In the past, I have always preferred running Oracle on ASM over EXT file system on Linux because I get better performance with raw disks. Since Oracle ASM stripes across multiple disks in a disk group, this would give me much more IOPS for my database.
One day I decided to test Oracle on EXT file system and see if I would get similar results as I would with Oracle ASM. The results with EXT file system were astounding. Less than 1 percent difference between Oracle ASM and EXT4 file system. The tool I used for my testing is called Silly Little Oracle Benchmark (SLOB) by Kevin Closson. It can be found here: http://kevinclosson.wordpress.com/2012/02/06/introducing-slob-the-silly-little-oracle-benchmark/.
Oracle Automatic Storage Management (ASM) is a very cool product but not everyone knows how to configure it and administer it. There is one downside of using Oracle ASM that I know of is the ASM disk cannot be more than 2TB in size unless your backend storage is an Exadata. NOTE: this 2TB limit applies to each volume that you assign to an ASM disk group. If your ASM disk group has 5 volumes, with 2TB each, then you’d have 10TB of capacity in your ASM disk group.
Now, let’s talk about EXT file system. Most *nix Sys Admin out there knows how to create an EXT file system. If I have a single LUN created on my backend storage and present the LUN to my Linux host, I can just run mkfs –t <fstype> against that LUN and I have myself a file system. Here’s a brief EXT filesystem 101: EXT file system was implemented in 1992 as the first file system created specifically for the Linux kernel. It is a metadata based file system. It was the first implementation that used the virtual file system (VFS) and it could handle up to 2GB in size. It was quickly superseded by EXT2 and over time by EXT3, and now EXT4. Enhancements between EXT2, EXT3, and EXT4 include journaling, large file size support, and larger overall file system size just to name a few. I also found out that most storage vendors out there claim that the data will be read/written across all of the available disks in the backend storage. Hence, one would think that there is no need to create multiple LUNs to distribute all that I/Os at the operating system level and just let the backend storage does all the work. While this is true but you will NOT get good performance by just creating a single LUN for your database. The bottleneck will be at the operating system level. This is true for both Oracle ASM and EXT file system.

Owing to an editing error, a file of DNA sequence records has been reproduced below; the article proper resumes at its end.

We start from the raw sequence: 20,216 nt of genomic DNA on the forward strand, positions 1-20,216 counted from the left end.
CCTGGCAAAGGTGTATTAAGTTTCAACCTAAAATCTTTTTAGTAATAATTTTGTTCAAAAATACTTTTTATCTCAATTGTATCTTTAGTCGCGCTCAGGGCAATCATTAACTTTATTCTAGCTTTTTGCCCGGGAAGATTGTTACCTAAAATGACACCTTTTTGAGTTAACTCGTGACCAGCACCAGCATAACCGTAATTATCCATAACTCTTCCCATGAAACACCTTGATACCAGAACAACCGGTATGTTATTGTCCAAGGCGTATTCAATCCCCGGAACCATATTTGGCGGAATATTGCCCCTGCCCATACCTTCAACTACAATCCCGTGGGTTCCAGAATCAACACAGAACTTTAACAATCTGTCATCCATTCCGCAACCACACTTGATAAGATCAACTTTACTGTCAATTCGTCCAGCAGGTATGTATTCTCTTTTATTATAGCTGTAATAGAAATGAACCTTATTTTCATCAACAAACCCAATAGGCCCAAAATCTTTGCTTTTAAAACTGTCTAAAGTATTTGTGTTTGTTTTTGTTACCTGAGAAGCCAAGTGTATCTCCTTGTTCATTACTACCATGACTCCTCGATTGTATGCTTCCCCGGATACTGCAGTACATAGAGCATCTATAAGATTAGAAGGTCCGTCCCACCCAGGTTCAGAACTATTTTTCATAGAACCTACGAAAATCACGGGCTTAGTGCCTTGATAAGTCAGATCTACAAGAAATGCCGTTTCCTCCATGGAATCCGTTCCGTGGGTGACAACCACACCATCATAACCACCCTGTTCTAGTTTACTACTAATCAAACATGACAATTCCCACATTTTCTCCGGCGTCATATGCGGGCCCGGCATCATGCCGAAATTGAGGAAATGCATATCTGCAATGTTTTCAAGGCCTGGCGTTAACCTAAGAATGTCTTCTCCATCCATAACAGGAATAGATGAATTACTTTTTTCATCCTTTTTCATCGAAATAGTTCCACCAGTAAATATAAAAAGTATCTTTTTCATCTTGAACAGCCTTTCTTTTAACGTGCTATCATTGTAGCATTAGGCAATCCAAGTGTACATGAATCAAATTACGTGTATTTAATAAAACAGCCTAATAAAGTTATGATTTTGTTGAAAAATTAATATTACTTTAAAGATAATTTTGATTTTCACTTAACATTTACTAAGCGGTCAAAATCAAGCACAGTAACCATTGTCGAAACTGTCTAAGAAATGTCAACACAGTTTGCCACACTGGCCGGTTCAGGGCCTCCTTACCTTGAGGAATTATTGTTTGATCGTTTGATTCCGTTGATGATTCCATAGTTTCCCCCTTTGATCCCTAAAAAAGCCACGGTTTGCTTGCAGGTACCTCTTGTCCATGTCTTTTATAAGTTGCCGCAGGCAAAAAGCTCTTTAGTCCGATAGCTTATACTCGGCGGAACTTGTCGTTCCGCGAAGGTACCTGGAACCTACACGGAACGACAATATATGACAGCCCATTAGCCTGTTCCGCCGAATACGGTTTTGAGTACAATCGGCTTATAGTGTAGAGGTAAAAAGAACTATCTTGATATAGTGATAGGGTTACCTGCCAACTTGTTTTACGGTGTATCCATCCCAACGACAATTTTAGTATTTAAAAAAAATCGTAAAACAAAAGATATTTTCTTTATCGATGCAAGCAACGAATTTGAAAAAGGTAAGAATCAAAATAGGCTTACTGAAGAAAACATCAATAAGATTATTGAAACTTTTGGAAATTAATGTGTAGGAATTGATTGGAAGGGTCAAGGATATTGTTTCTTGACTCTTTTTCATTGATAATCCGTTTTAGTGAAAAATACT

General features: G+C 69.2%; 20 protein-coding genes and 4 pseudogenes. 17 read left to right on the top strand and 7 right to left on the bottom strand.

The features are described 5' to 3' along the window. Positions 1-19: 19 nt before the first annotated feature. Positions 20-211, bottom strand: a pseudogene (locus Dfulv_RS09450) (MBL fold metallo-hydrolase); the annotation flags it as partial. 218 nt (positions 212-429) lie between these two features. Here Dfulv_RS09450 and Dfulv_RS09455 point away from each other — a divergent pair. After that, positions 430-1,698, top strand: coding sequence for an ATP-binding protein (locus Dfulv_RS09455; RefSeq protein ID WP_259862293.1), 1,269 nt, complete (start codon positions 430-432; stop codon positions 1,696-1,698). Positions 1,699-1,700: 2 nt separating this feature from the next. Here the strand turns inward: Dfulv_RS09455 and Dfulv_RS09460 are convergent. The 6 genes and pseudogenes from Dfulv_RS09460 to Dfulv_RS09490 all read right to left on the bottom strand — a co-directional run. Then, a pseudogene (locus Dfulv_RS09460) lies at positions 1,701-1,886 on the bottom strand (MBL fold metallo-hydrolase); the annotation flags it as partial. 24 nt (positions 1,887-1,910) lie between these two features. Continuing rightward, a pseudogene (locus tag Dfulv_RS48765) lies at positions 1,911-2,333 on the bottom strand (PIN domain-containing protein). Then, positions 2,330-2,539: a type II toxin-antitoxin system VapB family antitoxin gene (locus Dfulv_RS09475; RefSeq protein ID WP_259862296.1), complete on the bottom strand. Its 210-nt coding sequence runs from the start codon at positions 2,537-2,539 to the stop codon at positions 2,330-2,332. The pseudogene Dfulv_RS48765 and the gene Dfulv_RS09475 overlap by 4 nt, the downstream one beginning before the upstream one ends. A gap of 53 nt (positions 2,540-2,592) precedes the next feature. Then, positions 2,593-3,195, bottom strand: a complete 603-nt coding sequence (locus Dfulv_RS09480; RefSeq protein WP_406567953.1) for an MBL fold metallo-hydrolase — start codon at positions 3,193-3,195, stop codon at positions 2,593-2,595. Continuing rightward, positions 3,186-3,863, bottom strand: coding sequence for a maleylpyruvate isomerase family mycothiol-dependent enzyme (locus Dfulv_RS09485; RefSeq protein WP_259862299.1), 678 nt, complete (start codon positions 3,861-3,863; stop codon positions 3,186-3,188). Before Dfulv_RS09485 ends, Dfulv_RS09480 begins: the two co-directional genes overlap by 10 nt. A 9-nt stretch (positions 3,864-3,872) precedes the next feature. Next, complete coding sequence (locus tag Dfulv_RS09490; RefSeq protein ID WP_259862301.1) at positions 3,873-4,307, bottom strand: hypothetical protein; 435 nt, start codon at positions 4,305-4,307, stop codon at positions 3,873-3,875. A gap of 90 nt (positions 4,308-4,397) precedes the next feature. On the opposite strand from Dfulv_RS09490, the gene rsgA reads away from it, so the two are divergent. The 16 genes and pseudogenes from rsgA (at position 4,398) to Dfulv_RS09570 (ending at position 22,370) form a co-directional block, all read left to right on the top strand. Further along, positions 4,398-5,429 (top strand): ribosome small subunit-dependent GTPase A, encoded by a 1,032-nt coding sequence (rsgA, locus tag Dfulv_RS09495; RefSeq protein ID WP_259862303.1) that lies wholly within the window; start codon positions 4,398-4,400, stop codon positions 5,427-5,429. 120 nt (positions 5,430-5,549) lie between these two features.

To get more IOPS for your database, you need to create more than one LUNs on your backend storage and present them to your host. With Oracle ASM, you can put these LUNs in an ASM disk group. With EXT file system, you need to use Logical Volume Manager (LVM). Having more LUNs allows the operating system to have more disk queues. Think of it as having “more lanes to a highway”. Picture yourself driving down a single lane highway and talking on the phone, you will most likely slow down and the other cars behind you would not be able to go any faster. Therefore, causing extra latency to your commute and others behind you. Now, if the highway has multiple lanes, then others could easily pass you and flip you off – their commute won’t get affected negatively. One might wonder if I/O blocks could flip each other off. J
OK…is it true that one could get a performance boost by creating a file system spanning multiple LUNs? Yes and no. It depends on the IO pattern. To get the most out of it, you need to tune the IO Scheduler, the stride and stripe-width, CPU scaling governor, and the mount options. For iSCSI SAN, you also need to change some parameters in the /etc/sysctl.conf file. Please keep in mind that not all backend storage will perform better with the default IO Scheduler. You need to run some tests to find out which scheduler is suited for your backend storage. Please note that some of these parameters need to be changed for Oracle ASM as well. If you are a Nimble customer, I got your backAll of the tuning parameters and instructions are documented in our Oracle + Nimble BPG, available @ http://www.nimblestorage.com/solutions/oracle.php. If you use other storage, try the settings at your own risk.
In summary, here’s a quick comparison between running Oracle on ASM and EXT filesystem: